Coffee Enemas – A “Latte” Nonsense

I started out to write a serious review of coffee enemas. But how can you take a subject like that seriously? As I reviewed related websites, I kept falling off my chair and writhing on the floor in paroxysms of laughter.  Without any supporting evidence, different parts of the colon are labeled as related to disease in different parts of the body, normal bowel contents are said to cause everything from fatigue to pot belly to liver disease, cancer is attributed to abnormal metabolism of dietary protein, and coffee enemas are claimed to “detoxify the liver” and to reduce cancer pain, among other benefits. Then, when you read the fine print you find the usual disclaimer that they are not making any claims for treatment of any disease!

Evidence is entirely anecdotal, or based on faulty studies. A regimen of 160 vitamins and other pills a day plus frequent coffee enemas is currently being evaluated for the treatment of pancreatic cancer: not only does it lump several stages of cancer together (preventing comparison with life expectancy statistics), but it allows the patients to choose which treatment group they are in. (What ever happened to scientifically controlled double blind experiments?)

One person asked, “You want me to put coffee where?” One described his experience in a religious cult which required members to treat all manner of health problems from acne to drug abuse with two to five enemas a day retained for 30 minutes each. He states that the brothers often expressed gleeful amazement over “what came out,” and experienced a boost of energy. He comments on the wisdom of “a bunch of young men in the prime of life, devoting their time to laying on the bathroom floor pumping coffee up their rectums.”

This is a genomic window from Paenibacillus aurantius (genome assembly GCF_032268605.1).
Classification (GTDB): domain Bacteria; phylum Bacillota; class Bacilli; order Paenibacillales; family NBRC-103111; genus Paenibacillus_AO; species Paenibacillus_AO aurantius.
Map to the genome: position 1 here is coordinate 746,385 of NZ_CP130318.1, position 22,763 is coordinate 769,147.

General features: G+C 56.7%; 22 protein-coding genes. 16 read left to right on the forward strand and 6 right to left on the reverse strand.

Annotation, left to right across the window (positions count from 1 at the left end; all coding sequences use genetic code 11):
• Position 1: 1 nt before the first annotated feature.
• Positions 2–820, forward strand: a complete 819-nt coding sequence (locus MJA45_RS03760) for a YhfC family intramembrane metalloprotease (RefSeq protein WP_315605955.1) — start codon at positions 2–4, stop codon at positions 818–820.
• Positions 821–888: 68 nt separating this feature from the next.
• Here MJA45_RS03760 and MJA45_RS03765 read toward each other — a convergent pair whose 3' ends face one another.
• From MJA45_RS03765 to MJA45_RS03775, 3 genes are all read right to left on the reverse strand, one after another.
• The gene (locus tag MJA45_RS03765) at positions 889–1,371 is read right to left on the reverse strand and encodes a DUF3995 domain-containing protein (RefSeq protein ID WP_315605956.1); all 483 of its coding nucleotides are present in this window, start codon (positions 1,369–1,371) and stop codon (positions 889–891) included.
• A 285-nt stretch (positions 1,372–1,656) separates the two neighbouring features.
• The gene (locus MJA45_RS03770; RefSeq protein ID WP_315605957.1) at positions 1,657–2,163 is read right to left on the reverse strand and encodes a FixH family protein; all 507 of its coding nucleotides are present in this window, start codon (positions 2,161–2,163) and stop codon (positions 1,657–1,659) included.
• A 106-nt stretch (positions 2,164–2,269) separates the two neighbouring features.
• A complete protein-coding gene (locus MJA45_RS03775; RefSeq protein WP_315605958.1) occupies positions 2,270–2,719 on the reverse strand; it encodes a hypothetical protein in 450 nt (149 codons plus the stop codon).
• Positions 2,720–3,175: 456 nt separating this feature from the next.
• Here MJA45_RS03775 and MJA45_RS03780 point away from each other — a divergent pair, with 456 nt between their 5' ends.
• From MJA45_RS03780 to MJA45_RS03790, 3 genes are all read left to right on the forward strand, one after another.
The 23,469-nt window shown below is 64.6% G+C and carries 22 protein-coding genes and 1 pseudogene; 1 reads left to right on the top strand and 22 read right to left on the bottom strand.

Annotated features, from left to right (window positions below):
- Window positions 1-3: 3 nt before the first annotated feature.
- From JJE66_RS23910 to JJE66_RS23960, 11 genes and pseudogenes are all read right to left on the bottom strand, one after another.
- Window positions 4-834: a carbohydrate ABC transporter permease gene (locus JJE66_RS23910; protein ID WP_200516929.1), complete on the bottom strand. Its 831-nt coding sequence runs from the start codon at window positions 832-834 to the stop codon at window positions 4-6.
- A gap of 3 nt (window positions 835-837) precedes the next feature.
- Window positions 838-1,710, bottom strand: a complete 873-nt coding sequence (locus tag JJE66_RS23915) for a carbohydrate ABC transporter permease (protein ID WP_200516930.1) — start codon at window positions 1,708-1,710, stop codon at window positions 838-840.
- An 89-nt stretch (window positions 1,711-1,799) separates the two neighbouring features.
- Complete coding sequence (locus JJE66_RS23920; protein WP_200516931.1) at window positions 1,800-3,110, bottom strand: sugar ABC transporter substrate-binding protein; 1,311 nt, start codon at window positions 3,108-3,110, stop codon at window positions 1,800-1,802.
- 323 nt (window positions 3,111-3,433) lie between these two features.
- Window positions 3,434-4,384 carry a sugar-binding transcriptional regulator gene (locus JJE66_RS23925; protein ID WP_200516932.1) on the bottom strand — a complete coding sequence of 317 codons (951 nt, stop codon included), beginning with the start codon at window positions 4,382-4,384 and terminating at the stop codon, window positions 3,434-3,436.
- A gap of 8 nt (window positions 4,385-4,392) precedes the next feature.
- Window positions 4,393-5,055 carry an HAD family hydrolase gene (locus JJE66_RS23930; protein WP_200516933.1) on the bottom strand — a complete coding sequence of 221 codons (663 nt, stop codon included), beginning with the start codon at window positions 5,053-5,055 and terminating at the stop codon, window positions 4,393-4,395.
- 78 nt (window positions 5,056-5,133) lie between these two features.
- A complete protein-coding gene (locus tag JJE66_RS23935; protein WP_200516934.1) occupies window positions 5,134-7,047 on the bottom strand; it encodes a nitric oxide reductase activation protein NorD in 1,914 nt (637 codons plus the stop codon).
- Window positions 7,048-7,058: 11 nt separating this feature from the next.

One website claimed that all the caffeine is absorbed through the colonic mucosa in a matter of minutes, and at the same time claimed that coffee by enema produces none of the side effects (insomnia, jitteriness, etc.) of coffee taken by mouth. Please tell me: after the caffeine is absorbed, how does it remember where it came in, and how does it talk the various organs into not doing the side effect thing?

There is even a brand of specially blended organic coffee that is marketed specifically for enemas. No shit! (In this case, yes shit).  As Seattle-area coffee connoisseurs, perhaps we should develop enema varieties of all our favorite brands. I offer the following suggestions:

Starbutts

  • G.I.valia
  • Tushy’s
  • Seattle’s Butts Coffee
  • 100% mountain grown Colon-bean coffee
  • Laxwell House
  • Nuts Chock Full O’Coffee
  • Marijuana blend (for a truly high colonic)
  • Innuendo (new Italian brand)

The imagination boggles. Questions come to mind. We already have coffee bars and oxygen bars. Why not coffee enema bars? How about coffee enema breaks at work? Insurance coverage for coffee purchases?  Would decaf enemas do anything? What temperature is best? Would iced coffee be best for summer months? Should coffee enemas for children be diluted with milk? What about pets?  Should I administer a daily enema to my cat? My gerbil? My canary? I wonder whether the coffee for enemas should be dripped or inserted via cone filters? Perhaps a continuous drip like an I.V.? Can the used coffee be recycled?  I think we need more studies – does anyone want to fund the research?

After careful review of the available evidence, my advice to you is to put your coffee where your taste buds are. The only reason to take your coffee “down under” is if you are traveling to Australia.

This article was originally published in the newsletter of the Seattle Society for Sensible Explanations. It later appeared in the Science-Based Medicine Blog.

Dr. Hall is a contributing editor to both Skeptic magazine and the Skeptical Inquirer. She is a weekly contributor to the Science-Based Medicine Blog and is one of its editors. She has also contributed to Quackwatch and to a number of other respected journals and publications. She is the author of Women Aren’t Supposed to Fly: The Memoirs of a Female Flight Surgeon and co-author of the textbook, Consumer Health: A Guide to Intelligent Decisions.